The proposed amendment will appear on the ballot as follows: “The constitutional amendment repealing the requirement that state officers elected by voters statewide reside in the state capital.”

Proposition 4 (HJR 73)

HJR 73 proposes a constitutional amendment that would grant the legislature the authority to pass statutes to allow a professional sports team charitable foundation to conduct charitable raffles under the terms and conditions imposed by general law. The laws passed under this authority may provide that the professional sports team charitable foundation may use proceeds from such charitable raffles to pay reasonable advertising, promotional, and administrative expenses. Any law enacted by this provision only applies to entities defined as professional sports team charitable foundations on January 1, 2016. Additionally, any law enacted by this provision may only allow charitable raffles to be conducted at games hosted at the home venue of the professional sports team associated with a professional sports team charitable foundation.

The proposed amendment would appear on the ballot as follows: “The constitutional amendment authorizing the legislature to permit professional sports team charitable foundations to conduct charitable raffles.”

Proposition 5 (SJR 17)

SJR 17 proposes a constitutional amendment which would increase from 5,000 to 7,500 the maximum total population threshold of a county that is allowed to construct and maintain private roads as long as the county imposes a reasonable charge for the work.

The proposed amendment will appear on the ballot as follows: “The constitutional amendment to authorize counties with a population of 7,500 or less to perform private road construction and maintenance.”

Proposition 6 (SJR 22)

SJR 22 proposes a constitutional amendment that would add the right to hunt, fish and harvest wildlife, including by use of traditional methods, in the Bill of Rights of the Texas Constitution. This right would be subject to laws and regulations intended to conserve and manage wildlife and to preserve the future of hunting and fishing. The proposed amendment would establish hunting and fishing as the preferred method of managing and controlling wildlife in Texas. The proposed amendment is not intended to affect any law or provision related to trespass, property rights or eminent domain, and would not prevent the legislature from authorizing a municipality to regulate the discharge of a firearm in a populated area in the interest of safety.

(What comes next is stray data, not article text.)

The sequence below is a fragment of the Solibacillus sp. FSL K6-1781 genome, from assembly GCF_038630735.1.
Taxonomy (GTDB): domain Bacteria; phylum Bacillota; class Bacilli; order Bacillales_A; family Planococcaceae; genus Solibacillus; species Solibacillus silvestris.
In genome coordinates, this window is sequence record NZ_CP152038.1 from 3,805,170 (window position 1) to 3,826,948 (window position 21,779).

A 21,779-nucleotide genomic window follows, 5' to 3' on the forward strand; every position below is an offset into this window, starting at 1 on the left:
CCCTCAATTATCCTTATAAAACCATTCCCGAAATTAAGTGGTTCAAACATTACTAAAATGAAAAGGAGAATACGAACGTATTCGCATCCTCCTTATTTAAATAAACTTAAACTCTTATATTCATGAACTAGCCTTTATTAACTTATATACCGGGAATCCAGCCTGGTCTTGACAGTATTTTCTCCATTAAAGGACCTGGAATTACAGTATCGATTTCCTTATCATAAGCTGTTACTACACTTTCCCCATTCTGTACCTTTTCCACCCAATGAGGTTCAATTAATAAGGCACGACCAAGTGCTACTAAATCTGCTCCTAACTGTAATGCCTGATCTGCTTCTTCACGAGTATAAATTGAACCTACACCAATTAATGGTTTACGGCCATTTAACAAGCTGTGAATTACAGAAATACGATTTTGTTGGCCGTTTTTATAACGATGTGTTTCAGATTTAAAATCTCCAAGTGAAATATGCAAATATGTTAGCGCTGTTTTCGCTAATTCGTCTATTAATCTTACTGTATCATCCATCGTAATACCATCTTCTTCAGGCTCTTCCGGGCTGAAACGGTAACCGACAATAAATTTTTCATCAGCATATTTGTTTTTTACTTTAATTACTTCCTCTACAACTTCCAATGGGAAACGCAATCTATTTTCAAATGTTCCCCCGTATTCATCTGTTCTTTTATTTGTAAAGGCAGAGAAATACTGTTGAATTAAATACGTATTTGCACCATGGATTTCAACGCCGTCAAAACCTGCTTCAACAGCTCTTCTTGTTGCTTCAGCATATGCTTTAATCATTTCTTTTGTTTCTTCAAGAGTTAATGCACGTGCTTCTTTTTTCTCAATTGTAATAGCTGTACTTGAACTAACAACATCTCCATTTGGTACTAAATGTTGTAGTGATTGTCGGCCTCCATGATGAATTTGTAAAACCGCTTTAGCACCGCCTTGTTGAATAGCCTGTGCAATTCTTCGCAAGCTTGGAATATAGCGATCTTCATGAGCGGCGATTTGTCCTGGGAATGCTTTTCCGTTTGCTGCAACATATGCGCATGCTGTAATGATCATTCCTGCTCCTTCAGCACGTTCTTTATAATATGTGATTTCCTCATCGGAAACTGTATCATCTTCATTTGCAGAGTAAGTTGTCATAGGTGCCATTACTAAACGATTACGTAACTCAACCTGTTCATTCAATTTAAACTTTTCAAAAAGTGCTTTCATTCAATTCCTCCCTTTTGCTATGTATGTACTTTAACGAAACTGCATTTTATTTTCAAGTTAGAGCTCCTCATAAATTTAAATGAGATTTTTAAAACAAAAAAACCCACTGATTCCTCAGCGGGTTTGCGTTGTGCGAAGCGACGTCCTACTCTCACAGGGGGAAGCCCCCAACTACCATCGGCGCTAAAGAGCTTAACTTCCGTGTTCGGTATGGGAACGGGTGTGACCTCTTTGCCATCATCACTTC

The proposed amendment will appear on the ballot as follows: “The constitutional amendment recognizing the right of the people to hunt, fish, and harvest wildlife subject to laws that promote wildlife conservation.”

Proposition 7 (SJR 5)

SJR 5 proposes a constitutional amendment to dedicate a portion of revenues from (1) the state sales and use tax, and (2) the tax imposed on the sale, use, or rental of a motor vehicle, to the State Highway Fund (SHF). Under current law, these funds would be deposited to the General Revenue Fund. Money deposited to the SHF is intended to be used only to construct, maintain, or acquire rights-of-way for public roadways other than toll roads; or to repay certain transportation-related debt.

The proposed amendment would appear on the ballot as follows: “The constitutional amendment dedicating certain sales and use tax revenue and motor vehicle sales, use, and rental tax revenue to the state highway fund to provide funding for nontolled roads and the reduction of certain transportation-related debt.”